Gary Stevens

    15th June 2012

  7. The OFT – they have lots and lots of bite

    annon

    15th June 2012

  8. Great! have you ever tried to log a complaint with the OFT! I have. Expect months of delay and prepare to be fobbed off! try explaining the procedure to a pensioner how to log a formal OFT complaint. Most dont even have a computer and struggle how to use one! Its all wrong and full of red tape,complex procedures and you might aswell print it in doubledutch!just like most complaint procedures. Its time to get rid of the red tape and simplify proceedures dealing with all types of complaints, that includes Solicitor Act issues.

    Anonymous

    15th June 2012

  9. Fantatsic news – lets all wait for the report and conclusions in 2 years time then!!! In the mean time think of the millions of pounds the insurer will make until their practices are curtailed!

    Gary Stevens

    18th June 2012

  10. On a completely different topic, but i thought it might be of interest to yourselves:

    Working for a defendant in clin neg claims, we made a P36 offer to settle for £XXXX [very low end of five figures] in March 12. The claimants indicated in June that they did want to settle for the amount we had offered but that their solicitors wanted all of their costs to date.

    This was refused on the basis that we had made a P36 offer for the very purpose of costs protection and there was no good reason to accept their costs after the 21 days from the offer.

    …So the claimants have now made their own P36 to us, FOR THE SAME AMOUNT as our offer!

    Furthermore they state that if this is not accepted then they will issue proceedings and incur the costs of an ATE premium, worth £8500!

    Absolutely. Bloody. Outrageous.

    Anonymous

    21st June 2012

  11. @Anon

    It’s fact dependant.

    I’ve sought full costs where the defendant’s offer was made without sufficient information to assess the offer – there is a 2000 case (whose name escapes me) where Lord Woolf makes some obiter comments to the effect that a Part 36 will not have protection if parties do not provide sufficient information to allow the opposing party to consider the offer. Also see the more recent case Thompson v Bruce [2011] for other considerations.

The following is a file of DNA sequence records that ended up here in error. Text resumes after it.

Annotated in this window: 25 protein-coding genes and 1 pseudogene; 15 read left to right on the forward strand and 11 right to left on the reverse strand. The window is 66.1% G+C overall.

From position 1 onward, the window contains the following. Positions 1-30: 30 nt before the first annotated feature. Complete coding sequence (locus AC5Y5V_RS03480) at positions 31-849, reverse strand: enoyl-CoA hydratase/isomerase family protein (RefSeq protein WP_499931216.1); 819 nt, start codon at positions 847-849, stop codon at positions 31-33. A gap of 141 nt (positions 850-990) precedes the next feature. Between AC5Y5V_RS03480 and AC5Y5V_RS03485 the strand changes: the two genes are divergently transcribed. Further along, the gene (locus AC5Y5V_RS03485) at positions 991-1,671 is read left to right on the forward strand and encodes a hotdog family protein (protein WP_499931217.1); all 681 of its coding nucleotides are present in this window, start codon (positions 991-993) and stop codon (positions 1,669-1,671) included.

Now those cases go to whether the ‘normal’ rule should apply if an offer is accepted out of time.

    What I found to be more commonly the case is that the majority of Part 36 offers I deal with fail to comply with 36.2 in some shape or form (more than 60% I would say). The biggest failing is compliance with the the ’21 day period’ rule (see Thewlis v Groupama).

    The usual wrong wording is ‘the offer can only be accepted after x days if we agree liability for costs’ – Good bye Part 36 protection!

    Now I do question whether D’s offer was a proper Part 36 offer, because a Part 36 offer accepted out of time is an accepted Part 36 offer even if the parties have not agreed costs terms (i.e. the damages are agreed and the costs are to be determined by the court). Equally, the claimant may have accepted a proper Part 36 offer out-of-time and has not realised that an acceptance has taken place.

    [I’m not after Dominic Regan’s job! But it is weird how Part 36 has become contentious out of nowhere]

    Robert Pettitt

    21st June 2012

  12. i am bo no means any expert on Part 36 – thankfully to date hasnt really caused me any problems

    You seem to have an accord in principle on quantum. Can you not just accept their offer and make an application at the same time that their costs be limited to 21 days after the March offer and that D gets costs thereafter?

    annon

    22nd June 2012

  13. The UK insurance industry is the third largest in the world and the largest in Europe. It is a vital part of the UK economy, managing investments amounting to 26% of the UK’s total net worth and contributing £10.4 billion in taxes to the Government. Employing over 290,000 people in the UK alone, the insurance industry is also one of this country’s major exporters, with 28% of its net premium income coming from overseas business. My background was the insurance industry all Cameron and the Eton Club see are the numbers above, this means the insurers do what they want, when legal costs are reduced then a lot of defendant firms go out of business, Cameron and the defendant firms are being used then will soon be thrown in the bin, switch the light off when you leave. By the way premiums will go up, I emailed my friend Otto at the ABI asking him to deny all of this some time ago, guess what doesnt have the guts to respond, silence speaks volumes!

    anti jackson

    25th June 2012